illustrated by Cara Gallina
There is something about the sound of wind moving through the trees, the overpowering scent of dirt and wildflowers, and the harsh blinding light of the sun violently pouring into your delicate sleep-deprived eyes, that resounds with me. Maybe it’s because I have been brought up in a camping family, or maybe it’s just because I have the ability to stifle my rage when my stupid tent just won’t stay up. Either way, a few summer nights spent camping can be raw, natural, ‘back to our roots’ fun.
However, spending a night in a tent in the wild isn’t all hikes full of hearty laughter, Glee songs sung around a campfire and loads of spontaneous group hugs; it can also be a disaster. Recently, I went camping with a few friends of mine. It was just three other amateur campers and I, two cars and two tents. Reliving exactly what happened would be a far too painful experience, so I will sum it up in short, acute phrases. Long drive. No air conditioning. Hotter than I’ve ever been before. Crowded campsite. Freezing lake. Dysfunctional tent. Burnt sausages. Copious amounts of mozzie bites. Freezing night. Rude awakening by a blazing sun. And, to top it all off, a neighbouring family staying up all night blasting LMFAO. (They weren’t sexy, and they did not know it.)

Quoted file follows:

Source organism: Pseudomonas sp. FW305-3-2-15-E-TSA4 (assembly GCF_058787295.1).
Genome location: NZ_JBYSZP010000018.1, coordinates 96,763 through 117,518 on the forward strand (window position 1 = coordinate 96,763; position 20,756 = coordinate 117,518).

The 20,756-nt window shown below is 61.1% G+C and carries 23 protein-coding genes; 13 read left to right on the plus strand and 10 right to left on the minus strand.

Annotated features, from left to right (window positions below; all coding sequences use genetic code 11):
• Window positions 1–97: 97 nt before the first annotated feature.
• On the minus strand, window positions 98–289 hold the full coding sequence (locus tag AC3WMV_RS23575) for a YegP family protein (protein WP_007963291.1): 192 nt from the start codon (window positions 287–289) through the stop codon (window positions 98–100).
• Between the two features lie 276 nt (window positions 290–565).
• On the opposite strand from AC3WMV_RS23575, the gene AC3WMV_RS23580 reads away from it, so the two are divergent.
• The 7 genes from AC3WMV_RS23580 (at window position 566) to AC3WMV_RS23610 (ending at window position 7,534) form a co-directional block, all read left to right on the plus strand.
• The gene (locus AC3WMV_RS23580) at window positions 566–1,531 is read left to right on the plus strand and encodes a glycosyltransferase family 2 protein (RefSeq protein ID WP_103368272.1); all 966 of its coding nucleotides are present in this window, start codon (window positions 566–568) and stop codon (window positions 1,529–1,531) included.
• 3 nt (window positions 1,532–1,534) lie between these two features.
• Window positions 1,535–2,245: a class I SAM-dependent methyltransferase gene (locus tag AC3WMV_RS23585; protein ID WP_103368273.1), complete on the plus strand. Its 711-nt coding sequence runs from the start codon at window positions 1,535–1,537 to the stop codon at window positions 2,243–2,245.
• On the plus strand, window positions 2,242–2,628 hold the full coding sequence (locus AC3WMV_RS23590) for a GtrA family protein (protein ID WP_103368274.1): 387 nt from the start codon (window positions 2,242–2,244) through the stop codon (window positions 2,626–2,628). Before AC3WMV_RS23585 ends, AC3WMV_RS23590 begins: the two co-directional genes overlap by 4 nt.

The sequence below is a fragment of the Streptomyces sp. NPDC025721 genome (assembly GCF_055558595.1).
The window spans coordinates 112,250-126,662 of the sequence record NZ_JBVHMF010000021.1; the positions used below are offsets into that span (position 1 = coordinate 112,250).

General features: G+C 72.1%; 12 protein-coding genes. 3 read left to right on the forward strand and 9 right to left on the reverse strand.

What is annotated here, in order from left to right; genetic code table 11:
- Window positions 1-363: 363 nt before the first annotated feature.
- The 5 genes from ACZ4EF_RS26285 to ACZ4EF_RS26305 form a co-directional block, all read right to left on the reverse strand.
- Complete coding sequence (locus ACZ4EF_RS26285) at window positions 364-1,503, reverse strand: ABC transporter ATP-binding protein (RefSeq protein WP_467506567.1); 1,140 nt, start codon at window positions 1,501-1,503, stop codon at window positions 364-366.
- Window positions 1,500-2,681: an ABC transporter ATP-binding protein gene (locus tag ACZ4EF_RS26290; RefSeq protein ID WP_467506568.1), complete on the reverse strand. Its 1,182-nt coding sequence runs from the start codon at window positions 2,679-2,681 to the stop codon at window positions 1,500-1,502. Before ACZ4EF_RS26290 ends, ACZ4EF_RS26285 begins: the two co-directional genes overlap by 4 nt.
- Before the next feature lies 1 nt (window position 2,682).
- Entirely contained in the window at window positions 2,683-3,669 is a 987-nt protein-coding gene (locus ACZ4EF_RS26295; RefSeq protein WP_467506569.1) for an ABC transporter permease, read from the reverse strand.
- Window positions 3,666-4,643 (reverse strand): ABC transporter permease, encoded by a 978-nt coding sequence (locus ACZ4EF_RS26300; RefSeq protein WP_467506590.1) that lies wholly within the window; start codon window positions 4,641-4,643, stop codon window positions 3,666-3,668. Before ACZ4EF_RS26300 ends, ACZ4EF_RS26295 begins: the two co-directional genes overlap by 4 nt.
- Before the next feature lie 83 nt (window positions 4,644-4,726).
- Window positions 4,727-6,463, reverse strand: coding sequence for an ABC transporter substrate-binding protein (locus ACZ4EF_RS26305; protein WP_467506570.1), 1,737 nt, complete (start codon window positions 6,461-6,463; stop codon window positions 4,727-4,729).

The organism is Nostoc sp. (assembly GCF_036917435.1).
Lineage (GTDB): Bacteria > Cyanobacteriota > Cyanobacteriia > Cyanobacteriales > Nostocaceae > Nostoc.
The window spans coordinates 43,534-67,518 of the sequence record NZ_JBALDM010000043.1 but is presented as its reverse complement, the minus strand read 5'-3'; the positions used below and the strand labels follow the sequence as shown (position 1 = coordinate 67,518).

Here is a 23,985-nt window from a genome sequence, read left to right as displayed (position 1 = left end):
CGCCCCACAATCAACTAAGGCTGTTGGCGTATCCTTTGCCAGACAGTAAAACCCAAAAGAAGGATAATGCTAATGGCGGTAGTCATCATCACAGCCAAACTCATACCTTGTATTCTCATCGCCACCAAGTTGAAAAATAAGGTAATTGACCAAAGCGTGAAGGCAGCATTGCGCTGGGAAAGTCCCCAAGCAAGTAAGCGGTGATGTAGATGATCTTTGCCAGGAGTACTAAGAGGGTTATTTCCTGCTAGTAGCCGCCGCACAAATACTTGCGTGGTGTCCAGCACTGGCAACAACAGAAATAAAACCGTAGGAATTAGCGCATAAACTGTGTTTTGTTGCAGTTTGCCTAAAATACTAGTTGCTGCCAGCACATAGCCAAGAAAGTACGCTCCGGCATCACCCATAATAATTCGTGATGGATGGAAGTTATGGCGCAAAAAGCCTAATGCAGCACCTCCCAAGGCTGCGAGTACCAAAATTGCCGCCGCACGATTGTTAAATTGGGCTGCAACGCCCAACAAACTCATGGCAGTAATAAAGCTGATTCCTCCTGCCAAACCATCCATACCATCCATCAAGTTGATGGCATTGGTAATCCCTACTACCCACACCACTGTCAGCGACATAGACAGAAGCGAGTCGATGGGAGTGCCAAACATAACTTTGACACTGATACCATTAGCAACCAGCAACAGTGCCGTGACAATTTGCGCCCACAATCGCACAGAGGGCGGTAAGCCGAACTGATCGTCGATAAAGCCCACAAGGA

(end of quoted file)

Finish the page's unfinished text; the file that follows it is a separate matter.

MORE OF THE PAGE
When most people hear the word camping, the first thing they do is shudder at the thought. Not only because camping is known to be one of the most frustrating activities any human can try, especially when attempted with a “we’ll see how we go” attitude, but because of what else camping implies. Camping means no phone service, no hot showers, no electricity, no heating, no fast food and most of all, no electricity. Why did I mention no electricity twice? Because, NO ELECTRICITY. That means as soon as you arrive at your destination, all of the luxuries we are used to (TVs, microwaves, refrigerators, computers, remote control helicopters that you got for Christmas but broke by Boxing Day and caused you to sit in the shower crying and muttering “black hawk down, poor little Johnny didn’t make it”) are officially a thing of the past.
I think that most scientists* agree that 95% of camping consists of: swearing at your tent, swearing at bugs, or just swearing in general at anything and everything that gets in your way as you attempt to brave the great outdoors.
Yet, even though my camping trip sounded awful, I wouldn’t have changed it in the slightest. It was a memory that my fellow campers and I will look back on fondly, mutually bonding over the feeling of wanting to burn every tent, ever. Through all the disasters, all the little things that went wrong and all the times we said to each other ‘I hate camping, where’s the nearest hotel?’, we made a few great memories and had a memorable experience. And after all, isn’t that what Summer is all about?